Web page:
In light of a career
that included such successes as study
with Giovanni Bononcini, service under
virtually all the major Roman nobility,
consideration as Corelliís biggest rival,
and eventual induction into the Academia
Arcadiana, one cannot help but wonder
why the music of Giovanni Valentini
fell so quickly into neglect and, until
recently, has remained there. After
experiencing this music, the question
becomes much more intriguing. This recording
offers six of Valentiniís Opus 7 concerti
grossi, including number. 11, the
Concerto for Four Violins that is often
considered to be his masterpiece. In
his liner notes, David Plantier explains
that, for Valentini, the objective was
originality and innovation. He even
went so far as to claim in its preface
that in writing Opus 7, he strove to
create a new style. When this claim
is put to an aural test, Valentiniís
success is immediately apparent. These
concerti exhibit a formal fluidity
that is unfound elsewhere. Each movement
of each concerto embodies its
own unique Affekt; however, they
ease gracefully into each other and
combine forces to create total, coherent
works. Many of these movements are unquestionably
dances. Others, though, seem to take
their inspiration from folk music and
even French recitative. This is, without
a doubt, an eclectic style of composition
and is one not to be missed.
Ensemble 415, under
the direction of Chiara Banchini, executes
this music brilliantly. Intonation is
virtually flawless, and the ensemble
shows remarkable unity. Not a phrase
goes by without careful planning and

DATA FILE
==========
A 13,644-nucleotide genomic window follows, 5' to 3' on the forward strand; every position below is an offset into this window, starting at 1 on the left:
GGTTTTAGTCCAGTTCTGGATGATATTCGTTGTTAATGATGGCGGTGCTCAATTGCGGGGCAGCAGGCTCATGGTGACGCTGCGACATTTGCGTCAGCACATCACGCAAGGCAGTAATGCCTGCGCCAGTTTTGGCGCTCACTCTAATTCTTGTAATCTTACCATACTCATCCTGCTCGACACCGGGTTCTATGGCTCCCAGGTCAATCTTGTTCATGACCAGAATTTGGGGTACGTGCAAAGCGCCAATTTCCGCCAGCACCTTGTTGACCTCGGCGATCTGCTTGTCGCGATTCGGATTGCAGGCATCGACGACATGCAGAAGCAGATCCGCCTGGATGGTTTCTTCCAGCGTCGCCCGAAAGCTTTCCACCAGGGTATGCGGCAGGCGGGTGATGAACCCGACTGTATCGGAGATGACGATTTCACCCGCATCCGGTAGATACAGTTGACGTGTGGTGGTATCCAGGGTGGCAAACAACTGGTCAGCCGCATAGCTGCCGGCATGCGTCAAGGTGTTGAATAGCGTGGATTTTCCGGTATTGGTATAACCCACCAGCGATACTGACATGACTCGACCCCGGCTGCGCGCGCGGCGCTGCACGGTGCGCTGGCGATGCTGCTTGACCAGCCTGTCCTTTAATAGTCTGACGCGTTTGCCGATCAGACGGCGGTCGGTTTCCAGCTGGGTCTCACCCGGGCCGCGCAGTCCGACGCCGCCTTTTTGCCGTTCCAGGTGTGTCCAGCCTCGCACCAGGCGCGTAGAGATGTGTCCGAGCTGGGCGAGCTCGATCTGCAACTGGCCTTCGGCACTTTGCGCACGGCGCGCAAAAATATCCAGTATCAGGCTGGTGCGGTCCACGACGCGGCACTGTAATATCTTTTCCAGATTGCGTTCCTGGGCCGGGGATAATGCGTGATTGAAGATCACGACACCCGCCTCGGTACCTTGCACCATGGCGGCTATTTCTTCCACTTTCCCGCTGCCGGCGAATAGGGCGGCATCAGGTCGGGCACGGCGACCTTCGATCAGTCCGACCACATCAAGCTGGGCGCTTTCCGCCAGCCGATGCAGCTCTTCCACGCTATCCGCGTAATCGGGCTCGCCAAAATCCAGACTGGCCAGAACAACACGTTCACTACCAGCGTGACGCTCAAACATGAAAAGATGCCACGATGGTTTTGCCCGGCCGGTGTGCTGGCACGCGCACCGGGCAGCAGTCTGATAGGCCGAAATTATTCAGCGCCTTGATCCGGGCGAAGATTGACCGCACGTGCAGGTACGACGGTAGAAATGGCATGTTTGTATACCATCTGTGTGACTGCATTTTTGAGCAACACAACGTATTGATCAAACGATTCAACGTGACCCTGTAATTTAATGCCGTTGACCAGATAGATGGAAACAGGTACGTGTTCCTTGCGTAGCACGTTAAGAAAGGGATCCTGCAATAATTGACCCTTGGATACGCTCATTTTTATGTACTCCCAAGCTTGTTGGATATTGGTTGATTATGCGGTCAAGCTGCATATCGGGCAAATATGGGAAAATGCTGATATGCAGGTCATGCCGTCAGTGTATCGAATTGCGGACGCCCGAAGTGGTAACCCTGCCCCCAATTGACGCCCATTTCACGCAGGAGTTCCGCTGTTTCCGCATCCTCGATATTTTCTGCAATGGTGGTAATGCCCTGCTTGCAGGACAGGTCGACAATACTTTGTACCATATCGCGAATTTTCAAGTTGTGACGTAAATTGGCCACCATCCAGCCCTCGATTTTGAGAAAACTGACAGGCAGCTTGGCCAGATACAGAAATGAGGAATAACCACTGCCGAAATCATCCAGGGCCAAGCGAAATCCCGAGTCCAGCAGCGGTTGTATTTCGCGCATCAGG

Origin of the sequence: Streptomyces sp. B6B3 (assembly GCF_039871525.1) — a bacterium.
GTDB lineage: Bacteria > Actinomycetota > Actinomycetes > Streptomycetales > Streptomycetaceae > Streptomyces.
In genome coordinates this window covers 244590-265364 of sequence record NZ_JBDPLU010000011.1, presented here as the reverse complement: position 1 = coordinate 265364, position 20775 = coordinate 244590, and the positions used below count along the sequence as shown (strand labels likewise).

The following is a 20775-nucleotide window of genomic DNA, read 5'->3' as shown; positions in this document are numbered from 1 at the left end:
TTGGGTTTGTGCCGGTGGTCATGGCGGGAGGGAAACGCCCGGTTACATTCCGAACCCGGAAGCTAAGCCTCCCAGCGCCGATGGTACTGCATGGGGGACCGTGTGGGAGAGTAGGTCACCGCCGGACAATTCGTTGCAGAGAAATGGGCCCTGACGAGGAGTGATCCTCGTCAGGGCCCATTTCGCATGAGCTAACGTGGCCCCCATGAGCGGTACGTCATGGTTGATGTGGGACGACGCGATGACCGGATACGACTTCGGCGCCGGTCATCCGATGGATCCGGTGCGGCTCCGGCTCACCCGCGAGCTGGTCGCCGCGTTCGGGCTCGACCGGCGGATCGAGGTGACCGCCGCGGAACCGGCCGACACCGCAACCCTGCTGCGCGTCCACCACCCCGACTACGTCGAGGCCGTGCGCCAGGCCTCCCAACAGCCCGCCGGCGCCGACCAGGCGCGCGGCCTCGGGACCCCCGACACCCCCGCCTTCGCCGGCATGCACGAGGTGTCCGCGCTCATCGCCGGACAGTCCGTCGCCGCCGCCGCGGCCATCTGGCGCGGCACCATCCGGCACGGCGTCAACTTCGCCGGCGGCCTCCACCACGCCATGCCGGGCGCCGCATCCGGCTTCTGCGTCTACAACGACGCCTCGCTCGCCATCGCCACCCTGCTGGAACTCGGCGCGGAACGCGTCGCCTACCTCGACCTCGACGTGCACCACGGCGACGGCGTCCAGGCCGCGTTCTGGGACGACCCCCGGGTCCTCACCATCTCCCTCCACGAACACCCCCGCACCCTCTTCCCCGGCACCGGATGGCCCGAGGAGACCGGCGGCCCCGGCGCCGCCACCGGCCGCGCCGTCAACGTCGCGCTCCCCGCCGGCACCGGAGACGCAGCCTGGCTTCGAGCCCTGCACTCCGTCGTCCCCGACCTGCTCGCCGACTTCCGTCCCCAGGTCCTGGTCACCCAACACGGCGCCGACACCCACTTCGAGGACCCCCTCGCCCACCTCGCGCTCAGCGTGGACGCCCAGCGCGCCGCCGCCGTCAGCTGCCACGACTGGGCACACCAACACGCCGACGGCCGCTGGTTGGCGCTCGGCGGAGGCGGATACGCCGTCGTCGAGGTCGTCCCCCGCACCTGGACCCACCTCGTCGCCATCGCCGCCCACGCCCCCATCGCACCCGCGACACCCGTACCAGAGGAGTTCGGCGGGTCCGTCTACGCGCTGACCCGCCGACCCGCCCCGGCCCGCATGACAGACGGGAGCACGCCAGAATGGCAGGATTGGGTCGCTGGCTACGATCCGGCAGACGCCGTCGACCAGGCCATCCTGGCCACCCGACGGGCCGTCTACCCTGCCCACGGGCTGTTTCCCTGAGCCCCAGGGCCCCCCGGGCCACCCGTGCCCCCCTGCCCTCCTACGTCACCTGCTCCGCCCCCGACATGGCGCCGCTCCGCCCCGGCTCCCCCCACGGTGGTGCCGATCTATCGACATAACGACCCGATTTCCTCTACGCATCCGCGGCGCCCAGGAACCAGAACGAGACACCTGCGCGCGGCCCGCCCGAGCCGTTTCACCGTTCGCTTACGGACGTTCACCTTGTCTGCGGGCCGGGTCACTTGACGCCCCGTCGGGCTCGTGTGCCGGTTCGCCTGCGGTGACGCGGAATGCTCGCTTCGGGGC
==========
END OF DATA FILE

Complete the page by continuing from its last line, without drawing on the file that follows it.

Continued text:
direction: crescendi and decrescendi
are exquisitely long and evenly
paced. Ensemble 415 seems to have a
special knack for exposing the incredible
dichotomy of tension and release built
into this music. They imbue each dissonance
with a special character and meaning,
and each resolution rings sweetly. Nothing
is approached nonchalantly.
This ensemble is truly
a group of soloists. Each concerto
features a different soloist, and all
play with remarkable skill and feeling.
The groupís director, Chiara Banchini,
gives a truly standout performance in
the G major concerto (No. 7).
The opening movement, marked Grave,
is simply superb. The dynamic range
with which Banchini plays is truly astounding:
it seems impossible to conceive of a
softer piano that would maintain
the resonance and purity of her tone.
David Plantier, soloist in the second
of the D minor concerti (No.
3), likewise gives an inspiring performance.
Virtuosic passages sound effortless,
and he manages to sculpt phrases into
shapes of remarkable elegance and beauty.
The continuo section lends solid support
throughout. The lower strings allow
each bass line to sing, while the lute
adds impeccable character in some truly
special and intimate moments.
This recording is highly
recommended. May it mark the end of
250 years of unjust neglect!